Former Michigan State president John DiBiaggio dies
Former Michigan State University President John DiBiaggio died Feb. 1 at the age of 87, university officials announced Thursday.
DiBiaggio was a first-generation college student who grew up in Detroit and went on to become president of three universities, including MSU, where he was the school's top official from 1985 to 1992.
Many leaders depicted DiBiaggio, MSU's 17th president, as a champion for excellence, ethical decision-making and high professional standards.
“Along with Spartan Nation, I am sad to hear about the loss of former President John DiBiaggio," said James Blanchard, Michigan’s 45th governor, former ambassador to Canada and an MSU alumnus. "We all have fond memories of him and his commitment to MSU. We have lost a champion of higher education and of this special Spartan community that we all care for.”
MSU Trustee Melanie Foster said that DiBiaggio "was driven by the highest standards of professionalism in higher education."
"He was a tireless worker committed to enforcing ethics and gender equity in college athletics, and he had a charismatic personality that resonated with students," Foster said.
MSU President Samuel L. Stanley Jr. joined others in hailing DiBiaggio's leadership.
“John DiBiaggio was a true advocate for inclusion, service to others and, most of all, equitable access to higher education," said Stanley. "His legacy is still felt on the banks of our Red Cedar and will be for generations to come."
DiBiaggio's tenure at MSU was marked by achievement as well as controversy.
When he stepped down in May 1992 to become president of Tufts University in Massachusetts, DiBiaggio said he wanted "either a long-term contract or simply a statement by the board affirming what we had done and saying I'd be here for a long period of time." The MSU Board of Trustees had offered him a one-year contract extension.
At the time he took the job at Tufts, DiBiaggio had just finished a two-year battle with head football coach George Perles for control of the university's athletic department. The trustees had backed Perles over DiBiaggio in 1990 when the football coach asked to also take on the athletic director's job. At the president's urging, a new board voted to strip Perles of his athletic director duties in fall 1991.
According to Detroit News archives, DiBiaggio launched an ambitious capital fund-raising drive in 1988 that had amassed more than $200 million by the time he resigned, including a $20 million donation DiBiaggio helped coax from Eli Broad, a California businessman and MSU grad.
DiBiaggio also helped calm racial tensions when African American students held a sit-in at MSU in the late 1980s and was credited with rekindling the backing of the university's far-flung alumni.
He achieved many firsts for MSU, such as the campus inauguration of the K1200 Superconducting Cyclotron, the world’s highest-energy continuous beam accelerator and a precursor to the Facility for Rare Isotope Beams.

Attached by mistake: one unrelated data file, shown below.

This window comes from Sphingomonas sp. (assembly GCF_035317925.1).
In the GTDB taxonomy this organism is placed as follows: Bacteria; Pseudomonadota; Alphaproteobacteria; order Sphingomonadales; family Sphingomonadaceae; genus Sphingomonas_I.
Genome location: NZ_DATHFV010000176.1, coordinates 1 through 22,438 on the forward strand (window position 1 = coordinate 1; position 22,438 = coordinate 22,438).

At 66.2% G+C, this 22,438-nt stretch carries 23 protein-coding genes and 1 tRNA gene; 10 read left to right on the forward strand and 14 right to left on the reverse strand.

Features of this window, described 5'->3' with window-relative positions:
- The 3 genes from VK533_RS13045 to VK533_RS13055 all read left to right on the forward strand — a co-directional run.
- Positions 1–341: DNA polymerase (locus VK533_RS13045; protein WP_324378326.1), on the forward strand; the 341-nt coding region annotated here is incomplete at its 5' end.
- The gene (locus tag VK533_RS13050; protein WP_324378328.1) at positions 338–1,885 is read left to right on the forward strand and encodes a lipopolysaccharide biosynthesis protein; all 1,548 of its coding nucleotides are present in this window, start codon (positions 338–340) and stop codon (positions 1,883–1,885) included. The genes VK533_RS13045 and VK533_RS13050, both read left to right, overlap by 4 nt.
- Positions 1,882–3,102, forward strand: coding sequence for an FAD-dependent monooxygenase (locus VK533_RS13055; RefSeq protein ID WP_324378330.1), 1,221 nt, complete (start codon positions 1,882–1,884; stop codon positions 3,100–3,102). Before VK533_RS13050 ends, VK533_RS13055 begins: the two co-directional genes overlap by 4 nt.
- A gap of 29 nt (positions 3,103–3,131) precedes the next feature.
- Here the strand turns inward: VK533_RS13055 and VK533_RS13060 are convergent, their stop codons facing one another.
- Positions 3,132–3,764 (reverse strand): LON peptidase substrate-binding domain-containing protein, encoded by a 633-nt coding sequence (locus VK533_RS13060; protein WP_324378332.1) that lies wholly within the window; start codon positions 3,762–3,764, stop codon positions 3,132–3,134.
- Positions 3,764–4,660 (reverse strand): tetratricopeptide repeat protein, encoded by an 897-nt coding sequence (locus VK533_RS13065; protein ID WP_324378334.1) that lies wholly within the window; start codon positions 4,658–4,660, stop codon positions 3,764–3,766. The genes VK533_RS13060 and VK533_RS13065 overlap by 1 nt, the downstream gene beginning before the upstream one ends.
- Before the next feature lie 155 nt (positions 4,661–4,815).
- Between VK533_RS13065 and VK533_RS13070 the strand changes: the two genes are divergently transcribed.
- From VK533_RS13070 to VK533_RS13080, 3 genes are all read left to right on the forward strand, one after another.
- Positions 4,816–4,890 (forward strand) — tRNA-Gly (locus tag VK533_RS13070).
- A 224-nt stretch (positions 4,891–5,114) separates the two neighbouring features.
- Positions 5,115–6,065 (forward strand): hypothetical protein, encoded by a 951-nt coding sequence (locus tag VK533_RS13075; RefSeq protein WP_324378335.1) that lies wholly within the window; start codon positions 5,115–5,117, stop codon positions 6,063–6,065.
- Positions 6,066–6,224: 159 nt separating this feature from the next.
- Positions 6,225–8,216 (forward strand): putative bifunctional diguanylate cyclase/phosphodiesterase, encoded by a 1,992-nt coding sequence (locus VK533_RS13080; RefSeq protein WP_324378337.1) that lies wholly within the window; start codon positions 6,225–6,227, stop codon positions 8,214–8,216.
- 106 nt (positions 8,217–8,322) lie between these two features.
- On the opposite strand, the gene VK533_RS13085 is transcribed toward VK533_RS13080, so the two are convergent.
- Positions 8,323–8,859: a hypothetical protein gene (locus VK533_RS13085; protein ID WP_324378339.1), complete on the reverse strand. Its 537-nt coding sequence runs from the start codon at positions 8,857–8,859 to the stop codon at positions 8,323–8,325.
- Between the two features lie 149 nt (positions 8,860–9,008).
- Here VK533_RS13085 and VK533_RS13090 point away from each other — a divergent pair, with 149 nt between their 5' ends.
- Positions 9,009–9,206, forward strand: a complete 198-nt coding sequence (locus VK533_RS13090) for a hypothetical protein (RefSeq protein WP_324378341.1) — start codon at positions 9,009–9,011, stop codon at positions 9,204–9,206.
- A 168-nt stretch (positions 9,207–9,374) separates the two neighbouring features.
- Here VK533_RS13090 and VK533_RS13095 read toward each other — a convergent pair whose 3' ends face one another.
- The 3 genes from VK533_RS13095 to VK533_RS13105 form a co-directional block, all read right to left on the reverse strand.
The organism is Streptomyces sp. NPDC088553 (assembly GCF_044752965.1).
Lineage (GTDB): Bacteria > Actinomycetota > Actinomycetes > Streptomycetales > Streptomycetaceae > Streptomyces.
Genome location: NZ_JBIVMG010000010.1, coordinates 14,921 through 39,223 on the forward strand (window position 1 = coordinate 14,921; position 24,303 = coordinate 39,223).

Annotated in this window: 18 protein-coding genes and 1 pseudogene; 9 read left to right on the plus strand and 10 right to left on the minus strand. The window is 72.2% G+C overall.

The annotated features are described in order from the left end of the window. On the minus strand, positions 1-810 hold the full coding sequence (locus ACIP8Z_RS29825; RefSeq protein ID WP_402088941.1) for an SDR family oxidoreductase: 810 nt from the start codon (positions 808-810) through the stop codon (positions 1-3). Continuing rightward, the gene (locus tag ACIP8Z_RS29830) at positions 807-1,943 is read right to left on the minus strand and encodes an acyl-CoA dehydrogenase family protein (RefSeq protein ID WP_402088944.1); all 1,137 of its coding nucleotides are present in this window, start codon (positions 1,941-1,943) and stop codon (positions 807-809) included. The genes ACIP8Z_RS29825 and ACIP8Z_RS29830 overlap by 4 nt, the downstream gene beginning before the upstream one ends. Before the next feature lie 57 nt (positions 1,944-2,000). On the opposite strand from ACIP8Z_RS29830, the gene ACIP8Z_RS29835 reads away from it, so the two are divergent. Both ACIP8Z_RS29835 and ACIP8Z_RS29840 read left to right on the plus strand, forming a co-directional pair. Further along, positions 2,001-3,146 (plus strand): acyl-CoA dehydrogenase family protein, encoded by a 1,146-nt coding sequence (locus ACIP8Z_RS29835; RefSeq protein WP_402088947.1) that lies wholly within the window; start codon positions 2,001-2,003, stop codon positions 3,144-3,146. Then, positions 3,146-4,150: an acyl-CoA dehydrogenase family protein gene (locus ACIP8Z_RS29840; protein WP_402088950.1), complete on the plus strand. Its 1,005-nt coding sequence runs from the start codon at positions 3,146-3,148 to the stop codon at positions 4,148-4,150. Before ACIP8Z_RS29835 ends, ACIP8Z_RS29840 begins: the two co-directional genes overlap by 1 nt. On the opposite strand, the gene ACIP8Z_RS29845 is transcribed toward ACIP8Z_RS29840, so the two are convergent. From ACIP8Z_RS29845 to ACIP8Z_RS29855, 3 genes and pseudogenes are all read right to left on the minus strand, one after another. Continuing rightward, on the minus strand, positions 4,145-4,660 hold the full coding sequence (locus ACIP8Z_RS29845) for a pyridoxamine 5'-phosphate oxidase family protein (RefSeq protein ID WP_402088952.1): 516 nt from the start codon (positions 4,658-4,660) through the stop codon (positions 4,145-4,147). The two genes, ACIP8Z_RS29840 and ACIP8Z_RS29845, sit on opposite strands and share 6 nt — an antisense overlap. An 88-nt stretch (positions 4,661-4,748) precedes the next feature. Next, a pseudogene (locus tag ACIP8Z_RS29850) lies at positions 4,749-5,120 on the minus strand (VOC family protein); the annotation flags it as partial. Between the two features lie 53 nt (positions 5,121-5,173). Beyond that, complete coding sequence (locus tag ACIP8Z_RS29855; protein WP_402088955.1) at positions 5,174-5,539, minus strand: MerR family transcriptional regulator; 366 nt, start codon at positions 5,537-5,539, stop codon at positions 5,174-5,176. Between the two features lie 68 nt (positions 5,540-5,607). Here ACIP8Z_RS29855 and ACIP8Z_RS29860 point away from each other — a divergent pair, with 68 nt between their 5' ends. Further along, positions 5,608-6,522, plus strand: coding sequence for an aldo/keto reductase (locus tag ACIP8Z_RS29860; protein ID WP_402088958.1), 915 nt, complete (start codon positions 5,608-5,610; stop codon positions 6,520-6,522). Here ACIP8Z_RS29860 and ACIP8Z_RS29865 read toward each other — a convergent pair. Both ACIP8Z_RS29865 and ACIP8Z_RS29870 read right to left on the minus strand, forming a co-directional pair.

He also worked to promote MSU's land-grant mission.
"As President of Michigan State University, John DiBiaggio was a passionate advocate for land-grant universities and the important role they play in research and service to others," said U.S. Sen. Debbie Stabenow, D-Lansing. "Under his leadership, the National Superconducting Cyclotron Laboratory — the predecessor of the Facility for Rare Isotope Beams — was created. In these ways and so many more, Dr. DiBiaggio's legacy lives on."
Prior to coming to MSU, DiBiaggio was president of the University of Connecticut from 1979-85. He was president of Tufts from 1992-2001.
According to MSU archives, DiBiaggio was the son of Italian immigrants. He graduated from Eastern Michigan University in 1954 and the University of Detroit School of Dentistry in 1958. He also earned a master's degree from the Rackham School of Graduate Studies at the University of Michigan.
He practiced dentistry in New Baltimore and held faculty and administrative posts at the University of Detroit, the University of Kentucky and Virginia Commonwealth University, according to the MSU archives.
Following his career as a higher education president, DiBiaggio consulted with other college presidents and executive directors of higher education associations. He also served for two terms on the University of Massachusetts Board of Trustees.
Lawrence S. Bacow, the 29th president of Harvard University and 12th president of Tufts, said he was fortunate to have succeeded DiBiaggio at Tufts.
"He was extraordinarily generous with both his time and his wisdom, and he gave me great advice that I have passed on to many people over the years: Always do the right thing," Bacow said. "That simple imperative shined through in John’s leadership of three of the country’s great universities. American higher education is stronger today for his many efforts, and I am proud to have known him and to have called him not only a mentor and a colleague but also a friend.”